One of them, it seems, elbowed the other in the mouth in an effort to catch a wedding bouquet, and the injured victim is suing. On another channel, I learn that if I have bladder cancer, I might be able to sue for damages; I’'m told to call an 800 number immediately. On MTV is reality show Teen Mom 2. A young woman who appears to be about 16 is arguing with her father because he’s just discovered on Facebook that she’s gotten back together with her baby daddy. A little additional channel surfing brings me face to face with three or four soap operas, all of which are indistinguishable from one another, more real-life courtroom dramas, a host of shopping channels, countless commercials and an episode of what surely is one of the sickest programs ever produced—A Thousand Ways to Die: dramatizations of real-life deaths under bizarre circumstances, with snarky narration. (One installment about a sorority girl, who died in a sauna during a hazing ritual, essentially conveyed the message that she was a “bitch” and deserved her fate.)

So it’s back to CNN. The channel is a welcome sanctuary of sanity and seriousness in contrast to the aforementioned grotesqueries.

But it’s an odd and somewhat disturbing presentation in its own right—the consummate reflection of a culture afflicted by collective Attention Deficit Disorder. A split screen in the middle, with the host talking to a senator; a graphic in the lower left hand corner alerting viewers to the topic; another graphic in the upper left, with the name of the show; a stock ticker to the right of that, and down at the bottom, a series of headlines scrolling across the screen. I learn from this that Howard Stern will host America’s Got Talent, that Kim Kardashian just spent $65,000 on three bracelets and that a cable TV guy found a 500-pound bear asleep in the basement of a house that he was servicing. Oh—and the war in Iraq is officially over.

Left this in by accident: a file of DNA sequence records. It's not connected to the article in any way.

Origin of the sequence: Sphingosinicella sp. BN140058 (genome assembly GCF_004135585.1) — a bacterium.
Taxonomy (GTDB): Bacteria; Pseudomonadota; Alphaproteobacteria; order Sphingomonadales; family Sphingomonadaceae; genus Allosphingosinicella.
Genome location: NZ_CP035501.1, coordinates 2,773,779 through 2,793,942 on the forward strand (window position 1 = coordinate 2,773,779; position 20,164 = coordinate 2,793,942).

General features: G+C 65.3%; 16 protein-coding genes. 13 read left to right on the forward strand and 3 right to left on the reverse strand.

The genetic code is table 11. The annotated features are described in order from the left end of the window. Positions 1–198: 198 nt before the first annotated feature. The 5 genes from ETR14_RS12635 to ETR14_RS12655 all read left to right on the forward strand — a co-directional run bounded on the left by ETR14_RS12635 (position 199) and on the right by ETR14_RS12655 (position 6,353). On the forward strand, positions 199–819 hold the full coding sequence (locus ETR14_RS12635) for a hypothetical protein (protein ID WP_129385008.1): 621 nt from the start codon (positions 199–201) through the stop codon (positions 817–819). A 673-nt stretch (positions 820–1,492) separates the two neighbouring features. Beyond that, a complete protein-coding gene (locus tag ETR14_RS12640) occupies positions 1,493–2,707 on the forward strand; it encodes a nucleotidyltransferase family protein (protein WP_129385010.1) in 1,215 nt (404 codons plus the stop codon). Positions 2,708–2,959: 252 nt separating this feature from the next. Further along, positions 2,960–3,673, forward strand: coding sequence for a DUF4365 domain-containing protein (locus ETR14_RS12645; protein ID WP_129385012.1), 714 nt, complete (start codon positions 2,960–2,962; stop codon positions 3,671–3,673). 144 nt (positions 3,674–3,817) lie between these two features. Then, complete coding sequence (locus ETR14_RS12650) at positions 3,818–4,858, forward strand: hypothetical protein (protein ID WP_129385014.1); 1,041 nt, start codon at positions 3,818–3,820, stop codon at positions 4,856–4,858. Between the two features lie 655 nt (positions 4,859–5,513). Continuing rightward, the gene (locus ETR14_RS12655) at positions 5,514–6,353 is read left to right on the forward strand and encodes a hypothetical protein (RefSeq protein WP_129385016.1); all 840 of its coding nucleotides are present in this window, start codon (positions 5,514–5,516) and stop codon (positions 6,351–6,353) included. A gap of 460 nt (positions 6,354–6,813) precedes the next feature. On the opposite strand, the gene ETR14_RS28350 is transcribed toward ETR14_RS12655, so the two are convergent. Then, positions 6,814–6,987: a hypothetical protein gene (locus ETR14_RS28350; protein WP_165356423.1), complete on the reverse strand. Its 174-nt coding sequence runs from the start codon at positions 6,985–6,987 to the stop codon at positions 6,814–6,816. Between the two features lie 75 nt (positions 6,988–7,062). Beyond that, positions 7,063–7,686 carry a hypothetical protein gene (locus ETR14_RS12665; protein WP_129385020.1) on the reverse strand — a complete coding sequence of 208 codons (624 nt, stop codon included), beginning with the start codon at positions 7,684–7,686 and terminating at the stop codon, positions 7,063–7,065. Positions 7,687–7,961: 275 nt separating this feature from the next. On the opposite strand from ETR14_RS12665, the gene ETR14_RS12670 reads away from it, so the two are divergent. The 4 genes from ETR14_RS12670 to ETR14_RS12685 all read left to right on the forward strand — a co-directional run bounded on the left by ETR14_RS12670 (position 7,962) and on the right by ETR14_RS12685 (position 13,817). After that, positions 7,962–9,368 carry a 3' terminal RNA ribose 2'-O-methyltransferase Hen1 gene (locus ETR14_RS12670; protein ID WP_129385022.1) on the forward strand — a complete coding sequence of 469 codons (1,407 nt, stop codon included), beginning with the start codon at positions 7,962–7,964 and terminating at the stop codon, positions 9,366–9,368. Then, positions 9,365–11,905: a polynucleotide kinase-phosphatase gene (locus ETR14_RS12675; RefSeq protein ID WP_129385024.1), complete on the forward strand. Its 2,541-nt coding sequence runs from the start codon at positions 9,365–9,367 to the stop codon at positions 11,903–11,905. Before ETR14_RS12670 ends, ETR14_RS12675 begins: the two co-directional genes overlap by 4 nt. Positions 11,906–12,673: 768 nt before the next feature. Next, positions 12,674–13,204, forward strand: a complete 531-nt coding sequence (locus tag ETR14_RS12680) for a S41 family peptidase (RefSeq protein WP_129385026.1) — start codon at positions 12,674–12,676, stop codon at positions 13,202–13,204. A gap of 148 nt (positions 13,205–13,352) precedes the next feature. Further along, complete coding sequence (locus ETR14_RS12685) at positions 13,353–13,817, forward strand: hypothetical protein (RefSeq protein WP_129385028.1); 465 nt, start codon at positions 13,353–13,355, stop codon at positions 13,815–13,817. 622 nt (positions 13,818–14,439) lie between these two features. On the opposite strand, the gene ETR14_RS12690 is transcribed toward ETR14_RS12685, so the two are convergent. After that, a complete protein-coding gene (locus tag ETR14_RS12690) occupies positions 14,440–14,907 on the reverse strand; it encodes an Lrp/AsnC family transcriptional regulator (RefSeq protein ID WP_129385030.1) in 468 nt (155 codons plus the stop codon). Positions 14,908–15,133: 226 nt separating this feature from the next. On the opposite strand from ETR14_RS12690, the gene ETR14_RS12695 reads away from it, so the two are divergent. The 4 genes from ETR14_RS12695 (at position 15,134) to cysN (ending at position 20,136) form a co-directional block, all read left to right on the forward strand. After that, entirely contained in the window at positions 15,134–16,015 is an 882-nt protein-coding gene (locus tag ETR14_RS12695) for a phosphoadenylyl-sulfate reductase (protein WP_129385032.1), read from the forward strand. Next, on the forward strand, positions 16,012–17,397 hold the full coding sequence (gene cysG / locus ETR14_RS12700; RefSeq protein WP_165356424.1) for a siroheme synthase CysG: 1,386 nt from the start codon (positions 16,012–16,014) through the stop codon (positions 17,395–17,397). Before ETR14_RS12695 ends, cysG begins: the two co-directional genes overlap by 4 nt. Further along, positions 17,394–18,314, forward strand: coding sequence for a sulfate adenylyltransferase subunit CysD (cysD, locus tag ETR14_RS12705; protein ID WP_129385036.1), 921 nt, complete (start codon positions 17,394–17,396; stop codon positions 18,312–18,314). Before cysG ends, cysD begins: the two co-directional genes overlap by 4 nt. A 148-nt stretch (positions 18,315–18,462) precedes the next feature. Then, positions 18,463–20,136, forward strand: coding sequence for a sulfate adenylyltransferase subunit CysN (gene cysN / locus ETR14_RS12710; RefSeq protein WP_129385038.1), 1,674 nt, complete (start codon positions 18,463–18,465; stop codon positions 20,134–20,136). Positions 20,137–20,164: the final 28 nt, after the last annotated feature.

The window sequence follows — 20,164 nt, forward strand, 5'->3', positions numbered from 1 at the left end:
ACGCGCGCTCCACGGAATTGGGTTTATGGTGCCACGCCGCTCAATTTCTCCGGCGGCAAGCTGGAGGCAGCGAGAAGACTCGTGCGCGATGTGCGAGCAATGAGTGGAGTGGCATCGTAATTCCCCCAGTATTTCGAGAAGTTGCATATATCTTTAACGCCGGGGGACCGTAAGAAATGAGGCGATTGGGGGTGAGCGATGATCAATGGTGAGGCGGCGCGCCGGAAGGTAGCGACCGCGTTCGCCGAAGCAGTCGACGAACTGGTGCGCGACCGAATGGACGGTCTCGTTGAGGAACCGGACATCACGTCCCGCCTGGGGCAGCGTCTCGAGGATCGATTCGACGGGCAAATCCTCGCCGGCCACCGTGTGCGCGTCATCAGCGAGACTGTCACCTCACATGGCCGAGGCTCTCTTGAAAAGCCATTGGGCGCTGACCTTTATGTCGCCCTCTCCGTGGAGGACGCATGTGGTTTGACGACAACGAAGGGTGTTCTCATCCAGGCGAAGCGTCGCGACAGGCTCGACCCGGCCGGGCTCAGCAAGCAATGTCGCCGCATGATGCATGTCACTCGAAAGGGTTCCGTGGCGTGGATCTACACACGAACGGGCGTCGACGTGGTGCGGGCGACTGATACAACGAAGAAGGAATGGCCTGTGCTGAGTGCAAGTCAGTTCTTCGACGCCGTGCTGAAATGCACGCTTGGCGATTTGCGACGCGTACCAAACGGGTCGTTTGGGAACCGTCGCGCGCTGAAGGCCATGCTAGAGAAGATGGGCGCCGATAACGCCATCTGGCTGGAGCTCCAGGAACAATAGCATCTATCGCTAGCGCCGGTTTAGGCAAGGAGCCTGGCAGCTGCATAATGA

Given my cynical take on all this, you might be concluding that I regret my decision to bring television back into my life. But I don’t, actually.

Over the last month or so, I’ve also rediscovered everything I like about TV—the brilliant satire of The Daily Show and The Colbert Report, which I watch several times a week; comforting reruns of Friends and Seinfeld, westerns on Saturday mornings.

Moreover, in spite of my comments about CNN, I’ve found that it is helping me keep up with more news.

What I’ve rediscovered, in short, is that television is a mirror of America—our collective intelligence, our sense of humor, our goodwill and our desire to connect with the world. Right alongside that, of course, are a host of unattractive traits—our hyper-consumerism, our delight in watching other people make fools of themselves (or worse) and our tendency toward preoccupation with the trivial. But in the end, I’ve realized, I want to be in touch with all of this. After all, it’s the culture we live in, for better or worse.